Buddhist understandings of the conflict: Many Buddhists, when asked, will indicate the three poisons (klesas) as the root of all conflict. It is the universal human dispositions towards greed, anger and misunderstanding that the Buddha taught are responsible for all forms of misery, including those that are individual, social and, as many Buddhists today argue. socially engaged, structural. Because all sentient beings – except those who have attained enlightenment – are guided by klesas, conflicts are an inevitable part of human life. Solving it in the ultimate sense is to eradicate one’s ability to succumb to the three poisons by practicing generosity (to fight greed), loving kindness (to fight anger) and a good understanding of the reality of things (for fight illusion). In the immediate term, one can help resolve conflicts by 1) recognizing how the above poisons specifically created the current situation, and 2) seeking to bring generosity, kindness and understanding just to find a solution. In the search for a “correct understanding” of a conflict, one must critically examine competing assertions and view the situation with equanimity or non-attachment in order to discern the truth of various assertions (Kalama Sutta).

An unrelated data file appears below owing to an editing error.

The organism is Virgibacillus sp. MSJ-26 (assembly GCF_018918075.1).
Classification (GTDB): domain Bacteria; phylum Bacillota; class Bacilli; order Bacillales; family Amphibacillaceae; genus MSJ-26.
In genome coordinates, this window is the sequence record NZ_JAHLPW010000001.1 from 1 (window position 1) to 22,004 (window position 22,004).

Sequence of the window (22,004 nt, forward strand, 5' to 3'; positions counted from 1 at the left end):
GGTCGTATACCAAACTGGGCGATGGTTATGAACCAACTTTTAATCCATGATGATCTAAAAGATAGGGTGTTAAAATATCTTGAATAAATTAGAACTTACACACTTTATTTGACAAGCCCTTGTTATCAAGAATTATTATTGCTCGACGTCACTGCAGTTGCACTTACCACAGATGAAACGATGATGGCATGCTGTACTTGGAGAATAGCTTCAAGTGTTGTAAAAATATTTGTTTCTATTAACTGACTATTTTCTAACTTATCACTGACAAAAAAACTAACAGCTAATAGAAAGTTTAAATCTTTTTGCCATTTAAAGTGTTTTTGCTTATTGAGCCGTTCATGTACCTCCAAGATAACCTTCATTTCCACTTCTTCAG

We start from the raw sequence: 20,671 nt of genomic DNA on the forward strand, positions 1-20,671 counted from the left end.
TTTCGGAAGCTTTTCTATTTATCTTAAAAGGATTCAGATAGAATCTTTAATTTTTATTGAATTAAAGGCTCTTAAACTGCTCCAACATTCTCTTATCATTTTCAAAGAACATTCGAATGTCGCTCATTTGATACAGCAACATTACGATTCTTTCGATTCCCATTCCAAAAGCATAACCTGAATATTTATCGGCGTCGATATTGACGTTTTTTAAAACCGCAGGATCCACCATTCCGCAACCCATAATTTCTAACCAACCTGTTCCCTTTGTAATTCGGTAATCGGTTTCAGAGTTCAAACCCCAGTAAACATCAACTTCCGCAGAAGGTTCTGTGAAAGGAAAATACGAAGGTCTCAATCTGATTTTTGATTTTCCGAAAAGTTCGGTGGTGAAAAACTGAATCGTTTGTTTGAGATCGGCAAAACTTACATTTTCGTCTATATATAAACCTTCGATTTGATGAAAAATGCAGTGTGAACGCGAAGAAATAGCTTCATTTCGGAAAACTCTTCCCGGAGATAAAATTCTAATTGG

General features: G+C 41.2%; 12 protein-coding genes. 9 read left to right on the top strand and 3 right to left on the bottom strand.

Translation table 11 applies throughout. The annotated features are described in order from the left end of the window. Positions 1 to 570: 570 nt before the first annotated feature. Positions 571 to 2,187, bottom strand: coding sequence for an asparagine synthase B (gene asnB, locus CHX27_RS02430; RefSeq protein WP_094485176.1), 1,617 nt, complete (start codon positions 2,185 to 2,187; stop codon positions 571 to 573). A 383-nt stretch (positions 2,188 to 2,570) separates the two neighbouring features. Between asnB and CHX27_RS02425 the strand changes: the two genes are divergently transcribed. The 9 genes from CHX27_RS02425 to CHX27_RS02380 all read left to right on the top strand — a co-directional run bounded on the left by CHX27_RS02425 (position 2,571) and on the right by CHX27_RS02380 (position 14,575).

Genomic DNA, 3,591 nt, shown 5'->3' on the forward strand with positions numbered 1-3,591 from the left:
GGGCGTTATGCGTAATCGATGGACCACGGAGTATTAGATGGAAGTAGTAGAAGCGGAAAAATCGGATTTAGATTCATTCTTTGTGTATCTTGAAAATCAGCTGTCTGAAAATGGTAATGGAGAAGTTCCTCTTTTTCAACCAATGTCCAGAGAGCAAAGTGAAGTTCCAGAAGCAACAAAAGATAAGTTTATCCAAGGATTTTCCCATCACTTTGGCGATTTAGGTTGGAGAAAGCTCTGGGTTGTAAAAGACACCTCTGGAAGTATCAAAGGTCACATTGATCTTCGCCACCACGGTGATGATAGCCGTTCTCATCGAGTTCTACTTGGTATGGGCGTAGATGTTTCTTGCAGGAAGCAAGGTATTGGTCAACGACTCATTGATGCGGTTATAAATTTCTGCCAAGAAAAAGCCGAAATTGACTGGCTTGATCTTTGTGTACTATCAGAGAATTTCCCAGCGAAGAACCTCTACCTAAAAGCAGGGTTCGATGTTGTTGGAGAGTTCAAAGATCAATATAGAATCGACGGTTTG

Buddhist support for the intervention of a third party: The First and Second Noble Truths of Buddhism teach that suffering is an inevitable part of life, brought about by human desires. The third and fourth Noble Truths go on to say that suffering and conflict can be transformed by taking action, by anyone, to create peace. In other words, Buddhists see suffering / conflict as simultaneous opportunities to understand and engage in dynamic processes of change – processes that individuals, societies and nations are constantly undergoing – in order to push all the latter towards peace. Buddhist thought, in short, has an optimistic view of the potential for positive change, even in the most seemingly protracted conflict situations. This conflict is an inevitable part of human society is demonstrated by Buddhists themselves. In fact, even the Buddha struggled with a permanent conflict with his cousin, Devadatta. Buddha also intervened countless times in disputes between his disciples, often over problems of correct practice (orthopraxy). In many cases, he served as an arbiter. He listened intently to the dispute, decided on the right course of action, and then made sure his decision was recorded for future reference. At other times, the Buddha acted more as a mediator. He asked questions of those who were in conflict with each other in order to better understand what was driving the dispute and thus find a way forward. In these and other cases, the Buddha demonstrated “right speech” – an important practice in the Eightfold Path of Buddhist practices which helps to move towards enlightenment. (Righteous speech is understood as speech that does not cause discord, but rather helps bring people together. It is described as gentle, honest, and compassionate.)